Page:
Archive Article: 1997/07/19

19 July 1997




Dampened hopes for harvest

THEYRE off. The combines are now going through the first rape and barley fields.

However, following the wettest June since records began, its not going to be plain sailing in harvest 97. One major problem – lodging – is now horribly apparent in many cereals. But the side-effects on sprouting and quality wont be known until later.

Due to the run of hot summers, theres a worrying lack of data on the sprouting resistance of some new wheats. Unless the showers stop soon, this could be the harvest when we learn the painful truth.

Some clues can be gleaned from Scotland, where the late summer is more often damp, than not. Of the newer names, Charger appears to sprout rapidly in wet conditions.

This is particularly bad news, given that this variety is deemed suited for the quality market. A wet summer would also worry those growing Rialto, given its chequered history of somewhat variable hagbergs.

According to NIABs admittedly limited data, the wheats to watch on sprouting will be Charger, and indeed any wheat destined for the milling market, as well as Encore, Equinox and Hunter.

These should take priority if the weather remains unsettled, although if aiming for the feed market, then quality is less of an issue. Reaper appears to have relatively good sprouting resistance, and so, could risk being put further back in the harvest queue.

If quality is poor this season, the UK could be left with an embarrassingly large heap of feed wheat – and too few buyers. This prospect is already carrying the market down to new lows. Lets hope the sun returns to save the day.

Swallowing the GMO line

DONT panic, but theyve landed – and theyre sitting on a supermarket shelf near you. GMOs – or Genetically Modified Organisms – are now being sold in the UK as part of many processed food products.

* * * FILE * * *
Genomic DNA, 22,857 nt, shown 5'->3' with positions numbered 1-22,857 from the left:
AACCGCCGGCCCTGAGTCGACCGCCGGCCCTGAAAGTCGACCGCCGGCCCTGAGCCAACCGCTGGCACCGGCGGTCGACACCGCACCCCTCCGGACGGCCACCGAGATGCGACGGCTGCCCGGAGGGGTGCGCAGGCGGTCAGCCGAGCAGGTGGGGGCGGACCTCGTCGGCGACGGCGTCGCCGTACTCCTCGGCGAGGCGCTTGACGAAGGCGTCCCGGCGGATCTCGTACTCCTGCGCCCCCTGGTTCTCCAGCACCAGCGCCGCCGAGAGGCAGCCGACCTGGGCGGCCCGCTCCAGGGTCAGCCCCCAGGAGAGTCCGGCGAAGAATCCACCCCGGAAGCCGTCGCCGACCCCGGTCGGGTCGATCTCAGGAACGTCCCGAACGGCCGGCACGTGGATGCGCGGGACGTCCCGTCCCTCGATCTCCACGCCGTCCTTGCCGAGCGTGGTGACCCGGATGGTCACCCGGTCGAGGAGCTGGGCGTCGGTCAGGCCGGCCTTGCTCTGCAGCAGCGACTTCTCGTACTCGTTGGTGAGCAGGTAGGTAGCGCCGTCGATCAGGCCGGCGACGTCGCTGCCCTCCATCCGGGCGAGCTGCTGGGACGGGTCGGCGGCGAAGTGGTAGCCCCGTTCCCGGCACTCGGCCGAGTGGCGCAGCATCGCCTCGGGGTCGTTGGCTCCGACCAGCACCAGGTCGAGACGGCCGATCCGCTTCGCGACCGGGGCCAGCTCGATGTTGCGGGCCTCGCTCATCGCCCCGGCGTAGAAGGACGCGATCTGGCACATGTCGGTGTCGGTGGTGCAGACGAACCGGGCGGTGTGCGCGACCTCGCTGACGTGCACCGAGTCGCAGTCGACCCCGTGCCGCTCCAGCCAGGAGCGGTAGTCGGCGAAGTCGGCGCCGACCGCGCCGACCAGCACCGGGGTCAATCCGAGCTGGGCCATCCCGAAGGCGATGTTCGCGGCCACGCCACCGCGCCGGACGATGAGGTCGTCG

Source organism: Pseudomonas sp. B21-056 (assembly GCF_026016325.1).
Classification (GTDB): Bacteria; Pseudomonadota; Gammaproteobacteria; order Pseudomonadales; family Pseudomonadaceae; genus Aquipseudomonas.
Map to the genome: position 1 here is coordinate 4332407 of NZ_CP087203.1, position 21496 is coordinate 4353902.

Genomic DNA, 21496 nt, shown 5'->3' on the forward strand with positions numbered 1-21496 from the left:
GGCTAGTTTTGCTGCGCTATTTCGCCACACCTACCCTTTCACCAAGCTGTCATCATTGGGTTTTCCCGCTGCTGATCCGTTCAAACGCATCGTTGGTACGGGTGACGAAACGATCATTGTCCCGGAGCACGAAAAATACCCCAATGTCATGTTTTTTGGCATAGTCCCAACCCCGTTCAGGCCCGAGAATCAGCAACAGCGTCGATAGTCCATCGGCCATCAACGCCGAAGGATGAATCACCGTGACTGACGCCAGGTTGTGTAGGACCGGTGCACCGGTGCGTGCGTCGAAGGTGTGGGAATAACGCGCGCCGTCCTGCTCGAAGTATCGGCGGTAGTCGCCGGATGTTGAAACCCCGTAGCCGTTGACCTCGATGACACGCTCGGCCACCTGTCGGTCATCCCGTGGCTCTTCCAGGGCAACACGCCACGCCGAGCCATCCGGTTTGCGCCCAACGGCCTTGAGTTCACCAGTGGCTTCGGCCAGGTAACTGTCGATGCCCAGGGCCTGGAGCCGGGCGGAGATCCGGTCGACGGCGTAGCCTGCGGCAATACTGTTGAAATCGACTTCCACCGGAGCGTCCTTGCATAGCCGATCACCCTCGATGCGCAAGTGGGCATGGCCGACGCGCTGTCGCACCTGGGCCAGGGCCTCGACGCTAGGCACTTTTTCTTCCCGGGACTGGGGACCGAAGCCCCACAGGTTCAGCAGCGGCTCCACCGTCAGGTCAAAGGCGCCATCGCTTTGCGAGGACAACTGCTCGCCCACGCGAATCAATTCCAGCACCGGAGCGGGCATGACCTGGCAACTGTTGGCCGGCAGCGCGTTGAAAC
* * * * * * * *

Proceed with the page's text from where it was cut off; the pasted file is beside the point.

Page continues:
The first modified soya came into Europe last Christmas, indistinguishably mixed in with conventional soya shipments.

Were not talking large volumes – at the moment, only 2% of imported soya might contain GMO material – but this could rise significantly next winter as plantings increase in the US.

Because soya finds its way into about 60% of our food products, most of us are now eating it in some form – as confectionary, biscuits, pies, in meat products, tinned soups – the list is endless.

So far, consumer reaction to the arrival of GMOs in food has been relaxed. There has been little fuss and no supermarkets have been boycotted.

But heres the painful irony: although were now swallowing GMO products at mealtimes, UK growers still arent allowed to grow transgenic varieties commercially. No GMO varieties have been given full marketing clearance by the EU.

Under contract, a small area of transgenics have been planted in the UK, but these are for specific uses, and have to be grown under strict regulation. Herbicide-tolerant oilseed rape is coming closer to the mainstream UK market, but before these varieties can hope to be commercially viable, the crushers and the consumers must agree to accept the resulting oil. And as yet the oil processors have not given transgenics the green light.

Europe must resolve its national differences and sort out this paradoxical position on GMOs – otherwise the US will corner all the benefits from biotechnology while were still dithering.

Set-aside –

give it five

SO set-aside is going to be 5% – same as last year. Its rather unexciting news, given that in the past 12 months the pundits have been predicting anything from zero to 25%.

Forecasts have see-sawed wildly, depending on the recent headlines about world grain supplies, or EU political manoeuvres.

By comparison, fixing set-aside once again at 5% seems a half-hearted measure. In practical terms, its as near as the Commission seems to be able to come to abolishing set-aside, but without taking that final leap. Why dont they bite the bullet, put an end to the annual uncertainty about set-aside rates and finish off this strategy for good?

If EU Commission president Jacques Santers new proposals for the next stage in the reform of the CAP are accepted, then European agriculture will be taken further down the route towards free world markets and direct aid, rather than production subsidies.